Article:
As for the not practicing what we preach with the GOP congress, you're absolutely right. Many of my friends who have been Republican are disgusted with many of the Republican Congressmen for how they have voted on issues. I have been finding myself moving more Libertarian but even at that I still hold that there is a role for Government to play. I just think many (not all) social services could be (and often already are) delivered more efficiently by non-profit organizations than government.

continued in next post...

Michael Wigle said...

I don't believe tax cuts or the trickle down economic philosophies did as much harm as people think. The two main issues that sparked this recession were a sudden spike in foreclosures and a sudden loss of actual capital in the banking system. Here's what I have researched about that. First, many people at first were losing their homes because they were sold mortgages they couldn't afford for a wide variety of reasons. Some were investors going for risky mortgages that required they sell within a few months. Others (like a friend of mine were told they could afford to buy a house on SSDI) got ARM loans that changed their payment within a few years. When it came time to pay the piper and these loans started getting defaulted on in large numbers it caused a chain reaction in what were called Credit Default Swaps.

The short version of a CDS is that it's nothing short of gambling at the races. Company A gives a mortgage to Joe knowing Joe will default because he can't afford a house. Company A then pays Company B a monthly premium with the stipulation that if (when) Joe defaults, Company B will pay Company A the loan amount. There are, of course, insurance companies for this but they wouldn't touch these loans and nobody had enough capital to back the amount of loans out there made in this way anyway. That's when the banks and financial institutions started failing. They were on the line for all of these defaults and had promised more than they had assets to back. This wasn't due to de-regulation, there were never regulations for this because it was seen as a private contract between two entities. This was incomplete regulation, not de-regulation These contracts should not have been allowed. That's why insurance companies are regulated.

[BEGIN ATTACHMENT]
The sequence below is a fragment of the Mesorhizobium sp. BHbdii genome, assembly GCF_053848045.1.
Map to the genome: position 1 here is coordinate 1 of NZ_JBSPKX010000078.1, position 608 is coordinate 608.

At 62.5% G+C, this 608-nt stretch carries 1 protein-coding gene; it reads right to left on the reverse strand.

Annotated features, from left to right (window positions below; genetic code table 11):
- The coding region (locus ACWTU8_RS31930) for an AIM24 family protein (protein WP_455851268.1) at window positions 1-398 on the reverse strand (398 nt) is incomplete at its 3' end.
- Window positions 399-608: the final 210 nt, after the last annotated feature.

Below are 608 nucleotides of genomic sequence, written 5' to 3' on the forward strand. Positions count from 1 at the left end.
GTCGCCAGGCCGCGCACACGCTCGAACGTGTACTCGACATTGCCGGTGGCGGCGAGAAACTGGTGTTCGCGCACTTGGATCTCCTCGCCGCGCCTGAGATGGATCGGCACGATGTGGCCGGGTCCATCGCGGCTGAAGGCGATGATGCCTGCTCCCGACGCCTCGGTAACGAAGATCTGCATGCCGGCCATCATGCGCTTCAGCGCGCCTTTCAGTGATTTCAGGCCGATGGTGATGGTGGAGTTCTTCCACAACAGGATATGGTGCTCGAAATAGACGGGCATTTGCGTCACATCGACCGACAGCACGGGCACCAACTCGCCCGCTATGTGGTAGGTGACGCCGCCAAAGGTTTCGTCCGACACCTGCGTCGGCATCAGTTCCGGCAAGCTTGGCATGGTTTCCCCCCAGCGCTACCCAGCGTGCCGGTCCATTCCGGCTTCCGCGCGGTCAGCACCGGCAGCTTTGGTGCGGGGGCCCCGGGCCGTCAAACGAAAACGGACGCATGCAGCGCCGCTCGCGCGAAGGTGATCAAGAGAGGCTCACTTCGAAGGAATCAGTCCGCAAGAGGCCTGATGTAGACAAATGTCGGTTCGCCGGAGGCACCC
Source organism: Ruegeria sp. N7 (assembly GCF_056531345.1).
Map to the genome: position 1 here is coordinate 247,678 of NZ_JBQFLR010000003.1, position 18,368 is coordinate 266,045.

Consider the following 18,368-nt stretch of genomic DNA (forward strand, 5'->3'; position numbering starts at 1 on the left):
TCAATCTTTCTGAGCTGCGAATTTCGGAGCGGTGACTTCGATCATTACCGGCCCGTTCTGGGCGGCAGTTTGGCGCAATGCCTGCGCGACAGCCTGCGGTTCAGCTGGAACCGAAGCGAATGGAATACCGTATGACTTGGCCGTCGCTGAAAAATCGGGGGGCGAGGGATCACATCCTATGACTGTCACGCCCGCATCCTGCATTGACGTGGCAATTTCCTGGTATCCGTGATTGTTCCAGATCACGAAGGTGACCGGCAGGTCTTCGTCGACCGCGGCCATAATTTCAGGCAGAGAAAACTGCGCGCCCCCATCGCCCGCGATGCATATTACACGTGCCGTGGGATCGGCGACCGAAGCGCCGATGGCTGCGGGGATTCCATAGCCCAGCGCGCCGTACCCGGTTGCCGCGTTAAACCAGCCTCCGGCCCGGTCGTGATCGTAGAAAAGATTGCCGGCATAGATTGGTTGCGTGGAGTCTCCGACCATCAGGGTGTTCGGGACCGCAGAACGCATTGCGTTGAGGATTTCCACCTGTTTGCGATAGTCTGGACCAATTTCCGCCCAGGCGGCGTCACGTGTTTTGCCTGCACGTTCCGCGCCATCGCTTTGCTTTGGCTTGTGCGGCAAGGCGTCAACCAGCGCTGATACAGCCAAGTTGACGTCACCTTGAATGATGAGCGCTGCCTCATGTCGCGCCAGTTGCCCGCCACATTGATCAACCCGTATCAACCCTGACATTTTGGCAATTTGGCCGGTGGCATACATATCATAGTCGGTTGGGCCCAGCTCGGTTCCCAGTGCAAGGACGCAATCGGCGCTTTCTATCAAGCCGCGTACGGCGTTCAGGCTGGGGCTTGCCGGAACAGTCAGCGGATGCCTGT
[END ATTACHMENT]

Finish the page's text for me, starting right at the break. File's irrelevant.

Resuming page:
However, that's why I was appalled at the US government providing the cash to cover the losses on the "gambling debts". You don't stop doing something wrong until you're punished. These banks were rewarded for their bad decision. There are many small banks in this country that are doing just fine because they stayed out of that market.

Yes, there is a great deal of venting done by the tea baggers. But then, it seems to me that loud venting and pointing out of problems is how change happens in this country. Whether it's anti-war protests, anti-segregation protests, equal rights movements. That's how you make change in this country and there are a growing number of people who want to see the government focus only on what it should focus on and let the people handle the larger problems and issues of this country.

T. Paine said...

Mr. Wigle, your comments and insights are dead on accurate!

With you having come from Canada, it would be interesting to hear your thoughts on the Canadian health care system and what the U.S. is currently proposing. Not sure that this is easily done on Mr. Splash's comment section here though...

Michael Wigle said...

Well, since you asked... and you're right, it's off-topic for this thread... check out my personal blog.

Dave Splash said...

Sounds like Pain and Wigle have made themselves a conservative love connection. (ha ha)